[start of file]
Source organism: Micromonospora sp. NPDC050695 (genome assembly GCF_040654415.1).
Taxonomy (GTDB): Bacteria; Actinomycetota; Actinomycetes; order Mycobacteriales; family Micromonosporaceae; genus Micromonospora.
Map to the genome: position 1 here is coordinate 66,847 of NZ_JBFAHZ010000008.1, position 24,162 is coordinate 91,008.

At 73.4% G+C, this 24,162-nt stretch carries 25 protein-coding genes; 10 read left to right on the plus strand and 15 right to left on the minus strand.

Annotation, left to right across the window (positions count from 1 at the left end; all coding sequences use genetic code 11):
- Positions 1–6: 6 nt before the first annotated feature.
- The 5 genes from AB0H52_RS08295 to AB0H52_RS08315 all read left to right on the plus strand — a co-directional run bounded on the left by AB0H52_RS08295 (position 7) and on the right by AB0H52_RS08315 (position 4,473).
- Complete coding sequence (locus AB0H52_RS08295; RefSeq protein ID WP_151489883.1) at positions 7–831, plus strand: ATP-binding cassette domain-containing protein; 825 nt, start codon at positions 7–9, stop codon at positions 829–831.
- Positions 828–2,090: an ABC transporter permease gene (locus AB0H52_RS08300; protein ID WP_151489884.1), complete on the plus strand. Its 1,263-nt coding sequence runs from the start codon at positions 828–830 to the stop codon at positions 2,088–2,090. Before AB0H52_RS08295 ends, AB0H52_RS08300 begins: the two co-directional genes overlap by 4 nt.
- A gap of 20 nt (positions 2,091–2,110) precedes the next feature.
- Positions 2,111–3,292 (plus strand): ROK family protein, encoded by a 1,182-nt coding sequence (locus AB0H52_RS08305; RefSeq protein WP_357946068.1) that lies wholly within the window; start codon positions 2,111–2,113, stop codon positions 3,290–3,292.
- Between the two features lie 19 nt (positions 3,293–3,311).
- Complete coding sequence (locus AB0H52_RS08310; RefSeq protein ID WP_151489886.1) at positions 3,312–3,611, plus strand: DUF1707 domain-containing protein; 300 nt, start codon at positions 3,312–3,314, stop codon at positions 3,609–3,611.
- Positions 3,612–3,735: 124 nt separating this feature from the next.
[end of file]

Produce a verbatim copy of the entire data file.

Source organism: Micromonospora sp. NPDC050695 (genome assembly GCF_040654415.1).
Taxonomy (GTDB): Bacteria; Actinomycetota; Actinomycetes; order Mycobacteriales; family Micromonosporaceae; genus Micromonospora.
Map to the genome: position 1 here is coordinate 66,847 of NZ_JBFAHZ010000008.1, position 24,162 is coordinate 91,008.

At 73.4% G+C, this 24,162-nt stretch carries 25 protein-coding genes; 10 read left to right on the plus strand and 15 right to left on the minus strand.

Annotation, left to right across the window (positions count from 1 at the left end; all coding sequences use genetic code 11):
- Positions 1–6: 6 nt before the first annotated feature.
- The 5 genes from AB0H52_RS08295 to AB0H52_RS08315 all read left to right on the plus strand — a co-directional run bounded on the left by AB0H52_RS08295 (position 7) and on the right by AB0H52_RS08315 (position 4,473).
- Complete coding sequence (locus AB0H52_RS08295; RefSeq protein ID WP_151489883.1) at positions 7–831, plus strand: ATP-binding cassette domain-containing protein; 825 nt, start codon at positions 7–9, stop codon at positions 829–831.
- Positions 828–2,090: an ABC transporter permease gene (locus AB0H52_RS08300; protein ID WP_151489884.1), complete on the plus strand. Its 1,263-nt coding sequence runs from the start codon at positions 828–830 to the stop codon at positions 2,088–2,090. Before AB0H52_RS08295 ends, AB0H52_RS08300 begins: the two co-directional genes overlap by 4 nt.
- A gap of 20 nt (positions 2,091–2,110) precedes the next feature.
- Positions 2,111–3,292 (plus strand): ROK family protein, encoded by a 1,182-nt coding sequence (locus AB0H52_RS08305; RefSeq protein WP_357946068.1) that lies wholly within the window; start codon positions 2,111–2,113, stop codon positions 3,290–3,292.
- Between the two features lie 19 nt (positions 3,293–3,311).
- Complete coding sequence (locus AB0H52_RS08310; RefSeq protein ID WP_151489886.1) at positions 3,312–3,611, plus strand: DUF1707 domain-containing protein; 300 nt, start codon at positions 3,312–3,314, stop codon at positions 3,609–3,611.
- Positions 3,612–3,735: 124 nt separating this feature from the next.